1. Autoradiographic binding studies have shown that the AT1 receptor is the predominant angiotensin II (AngII) receptor subtype in the central nervous system (CNS). Major sites of AT1 receptors are the lamina terminalis, hypothalamic paraventricular nucleus, the lateral parabrachial nucleus, rostral and caudal ventrolateral medulla, nucleus of the solitary tract and the intermediolateral cell column of the thoraco-lumbar spinal cord. 2. While there are differences between species, AT2 receptors are found mainly in the cerebellum, inferior olive and locus coeruleus of the rat. 3. Circulating AngII acts on AT1 receptors in the subfornical organ and organum vasculosum of the lamina terminalis (OVLT) to stimulate neurons that may have a role in initiating water drinking. 4. Centrally administered AngII may act on AT1 receptors in the median preoptic nucleus and elsewhere to induce drinking, sodium appetite, a sympathetic vasoconstrictor response and vasopressin secretion. 5. Recent evidence shows that centrally administered AT1 antagonists inhibit dipsogenic, natriuretic, pressor and vasopressin secretory responses to intracerebroventricular infusion of hypertonic saline. This suggests that an angiotensinergic neural pathway has a role in osmoregulatory responses. 6. Central angiotensinergic pathways which include neural inputs to the rostral ventrolateral medulla may use AT1 receptors and play a role in the function of sympathetic pathways maintaining arterial pressure.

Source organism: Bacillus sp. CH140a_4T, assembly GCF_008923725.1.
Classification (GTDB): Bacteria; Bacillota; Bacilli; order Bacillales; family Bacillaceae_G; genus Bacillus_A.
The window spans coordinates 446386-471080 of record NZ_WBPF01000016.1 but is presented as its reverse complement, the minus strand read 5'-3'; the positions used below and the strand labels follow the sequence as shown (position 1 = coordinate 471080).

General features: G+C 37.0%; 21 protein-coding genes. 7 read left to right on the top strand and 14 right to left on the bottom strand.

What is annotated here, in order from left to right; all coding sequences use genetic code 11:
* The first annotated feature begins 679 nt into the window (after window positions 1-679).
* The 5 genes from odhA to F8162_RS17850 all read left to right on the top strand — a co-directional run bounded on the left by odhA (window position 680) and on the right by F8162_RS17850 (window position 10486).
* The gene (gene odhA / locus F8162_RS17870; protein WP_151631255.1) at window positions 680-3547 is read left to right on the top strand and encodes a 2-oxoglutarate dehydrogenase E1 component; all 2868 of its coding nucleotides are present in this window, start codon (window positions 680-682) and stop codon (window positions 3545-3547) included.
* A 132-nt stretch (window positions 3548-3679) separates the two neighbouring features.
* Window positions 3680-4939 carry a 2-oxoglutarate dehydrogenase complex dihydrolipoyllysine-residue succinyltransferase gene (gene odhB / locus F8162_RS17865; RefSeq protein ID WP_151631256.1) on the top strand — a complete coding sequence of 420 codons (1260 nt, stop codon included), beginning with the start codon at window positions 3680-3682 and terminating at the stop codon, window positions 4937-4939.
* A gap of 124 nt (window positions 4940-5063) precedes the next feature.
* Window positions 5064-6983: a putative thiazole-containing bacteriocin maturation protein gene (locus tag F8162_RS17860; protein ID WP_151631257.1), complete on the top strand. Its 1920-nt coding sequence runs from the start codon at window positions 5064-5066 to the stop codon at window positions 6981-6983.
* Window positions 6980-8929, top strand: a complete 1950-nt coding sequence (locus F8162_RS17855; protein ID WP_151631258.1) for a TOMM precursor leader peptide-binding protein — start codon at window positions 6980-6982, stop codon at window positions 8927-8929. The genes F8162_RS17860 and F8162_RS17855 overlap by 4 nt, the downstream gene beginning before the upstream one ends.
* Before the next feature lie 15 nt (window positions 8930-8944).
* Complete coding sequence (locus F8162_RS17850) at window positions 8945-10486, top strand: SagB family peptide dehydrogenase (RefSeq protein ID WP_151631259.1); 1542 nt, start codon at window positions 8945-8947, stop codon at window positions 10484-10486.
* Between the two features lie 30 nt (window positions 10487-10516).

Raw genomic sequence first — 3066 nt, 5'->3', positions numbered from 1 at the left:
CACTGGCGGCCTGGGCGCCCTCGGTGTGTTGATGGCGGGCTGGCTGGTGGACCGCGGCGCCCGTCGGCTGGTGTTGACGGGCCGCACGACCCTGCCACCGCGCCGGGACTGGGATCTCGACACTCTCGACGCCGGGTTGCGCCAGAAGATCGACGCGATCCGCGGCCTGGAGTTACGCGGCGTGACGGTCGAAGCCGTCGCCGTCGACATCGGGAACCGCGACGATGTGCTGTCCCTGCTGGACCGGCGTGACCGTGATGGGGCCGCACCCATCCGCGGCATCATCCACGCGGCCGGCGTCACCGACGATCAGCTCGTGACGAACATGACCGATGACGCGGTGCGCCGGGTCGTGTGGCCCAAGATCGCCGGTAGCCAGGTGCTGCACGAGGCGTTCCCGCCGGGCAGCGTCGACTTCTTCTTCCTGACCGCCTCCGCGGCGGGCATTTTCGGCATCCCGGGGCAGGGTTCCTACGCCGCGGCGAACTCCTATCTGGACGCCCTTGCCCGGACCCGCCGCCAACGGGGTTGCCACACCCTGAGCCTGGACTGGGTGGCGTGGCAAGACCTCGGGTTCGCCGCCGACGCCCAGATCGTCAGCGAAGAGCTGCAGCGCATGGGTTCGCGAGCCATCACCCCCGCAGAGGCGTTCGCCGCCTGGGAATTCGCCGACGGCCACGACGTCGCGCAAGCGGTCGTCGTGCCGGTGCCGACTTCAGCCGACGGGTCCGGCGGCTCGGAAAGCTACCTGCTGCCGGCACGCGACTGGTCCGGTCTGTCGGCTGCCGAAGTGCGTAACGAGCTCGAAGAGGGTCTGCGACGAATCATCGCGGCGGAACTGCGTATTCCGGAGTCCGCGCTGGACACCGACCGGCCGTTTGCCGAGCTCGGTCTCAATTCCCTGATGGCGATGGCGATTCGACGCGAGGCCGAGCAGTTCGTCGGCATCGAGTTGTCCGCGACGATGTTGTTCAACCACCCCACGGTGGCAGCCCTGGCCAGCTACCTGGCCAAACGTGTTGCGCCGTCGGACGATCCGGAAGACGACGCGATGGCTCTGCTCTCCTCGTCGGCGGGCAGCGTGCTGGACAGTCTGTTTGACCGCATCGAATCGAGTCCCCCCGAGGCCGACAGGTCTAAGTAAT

|Journal||Clinical and Experimental Pharmacology and Physiology|
|Publication status||Published - 30 Dec 1996|
- AT receptor
- Autonomic control
- Osmoregulatory responses
- Subfornical organ
- Water drinking